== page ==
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One More from the Road (Deluxe Edition) [Live]

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Album Review

Few concert albums defined their genre more aptly than One More From the Road. If Southern rock was about integrity fuelled by pride, then Lynyrd Skynyrd was definitely in the right place at the right time — two days after the American Bicentennial in Atlanta, GA. This deluxe edition commemorates the album's 25th anniversary by augmenting the original 14-track release with ten additional performances taken from the July 7-9, 1976, shows at the fabulous Fox Theater. By the time that Lynyrd Skynyrd hit the road to support Gimmie Back My Bullets, their fan base had mushroomed out of their distinctly Southeastern home turf. With the support of national FM radio coverage as well as opening slots on tours with the Who, Skynyrd brought it all back home to the place they were discovered (by Al Kooper, who signed the band to his Sounds of the South subsidiary record label in 1971). Live Lynyrd Skynyrd performances circa the Gimmie Back My Bullets tour contained a sampling from each of their long-players, as well as some kick-ass covers — such as "T for Texas" and "Crossroads" — in addition to "Travellin' Man," a new composition worked up specifically for this tour. Indicating some degree of performance alteration for these shows and the subsequent recordings is the inclusion of a perfunctory "Tuesday's Gone" — which was done at the beset of the set's producer, Tom Dowd. His uncanny and legendary instincts pay off, as the strength and conviction of that performance places the track literally as well as figuratively at the center of this release. One of the most notable and distinguishing improvements unique to this edition of One More From the Road is all-encompassing sound, which was remastered top to bottom from the original 16-track tapes. As revealed in the 28-page full-color liner-notes essay, these tapes had to undergo a series of processes to physically stabilize the tape long enough to be transferred into the digital domain. The results are astounding, making this deluxe edition more or less a final statement.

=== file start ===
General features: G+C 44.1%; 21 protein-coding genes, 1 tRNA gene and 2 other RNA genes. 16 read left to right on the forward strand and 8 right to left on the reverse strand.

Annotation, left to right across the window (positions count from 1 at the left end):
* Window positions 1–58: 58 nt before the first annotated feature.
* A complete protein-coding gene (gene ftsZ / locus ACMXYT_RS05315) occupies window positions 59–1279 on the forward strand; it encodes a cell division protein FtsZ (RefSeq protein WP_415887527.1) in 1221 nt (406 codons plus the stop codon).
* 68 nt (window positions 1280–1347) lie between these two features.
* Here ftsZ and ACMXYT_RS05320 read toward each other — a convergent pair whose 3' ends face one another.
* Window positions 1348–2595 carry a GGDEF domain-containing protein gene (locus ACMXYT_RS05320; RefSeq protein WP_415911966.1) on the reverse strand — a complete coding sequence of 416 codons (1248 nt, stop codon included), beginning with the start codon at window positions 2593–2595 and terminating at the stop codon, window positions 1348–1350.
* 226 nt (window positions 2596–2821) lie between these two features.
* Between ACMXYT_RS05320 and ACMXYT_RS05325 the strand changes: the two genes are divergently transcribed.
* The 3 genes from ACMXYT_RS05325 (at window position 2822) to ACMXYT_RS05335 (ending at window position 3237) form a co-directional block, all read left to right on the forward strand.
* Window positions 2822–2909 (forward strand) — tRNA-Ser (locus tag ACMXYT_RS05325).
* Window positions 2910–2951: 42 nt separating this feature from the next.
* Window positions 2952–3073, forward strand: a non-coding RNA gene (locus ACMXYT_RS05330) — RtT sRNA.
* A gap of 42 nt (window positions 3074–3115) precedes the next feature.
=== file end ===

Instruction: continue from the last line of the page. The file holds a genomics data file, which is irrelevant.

Customer Reviews

classic skynyrd

remember one thing about this classic - this is not the same track list that was released on the vynl back in 1977 - Allen Collins dubbed his Free Bird guitar lead in the studio prior to the albums release. The song Simple Man was not part of the first release and the track list was not in the same order as the set list from the Fox Theater. All of those flaws have been corrected. The version of Free Bird on track 16 of this release is the same one that Allen Collins played at the Fox and is pure to his form. if you happened to see these mules perform this lead on stage you can truely appreciate the master piece you are hearing. This is without a doubt the greatest live Southern Rock album from the 70's.

Flag-Wavers of Southern Rock – Forever

It's been awhile since I've listened to One More From The Road, but like so many other long-time aficionados of rock music, I'm gathering a lifetime of listening material onto my iPod. I'm also planning to buy a Christmas present for a friend – the 10 best live albums of the greatest live album decade, the 1970s. This is definitely one of the 10. Ronnie Van Zant is the voice of Dixie rock, eternally preserved by this album and the ongoing legacy of Lynyrd Skynyrd. These songs sound as fresh and gritty as they did in the Fox Theater when this album was recorded 30 years ago – and the crowd's energy says it all. Having two versions of "Free Bird" and "Crossroads" adds to the value. Every time I hear these songs, I pine to return to the South I love. In fact, I'm outta here in 2 weeks, headed for a country road with these songs on my mind. Great, great live album.

The Best Album Ever

It's simple. If I had to choose only one album I could listen to the rest of my life...this would be it.


Formed: 1965 in Jacksonville, FL

Genre: Rock

Years Active: '60s, '70s, '80s, '90s, '00s, '10s

Lynyrd Skynyrd was the definitive Southern rock band, fusing the overdriven power of blues-rock with a rebellious Southern image and a hard rock swagger. Skynyrd never relied on the jazzy improvisations of the Allman Brothers. Instead, they were a hard-living, hard-driving rock & roll band -- they may have jammed endlessly on-stage, but their music remained firmly entrenched in blues, rock, and country. For many, Lynyrd Skynyrd's redneck image tended to obscure the songwriting skills of their leader,...
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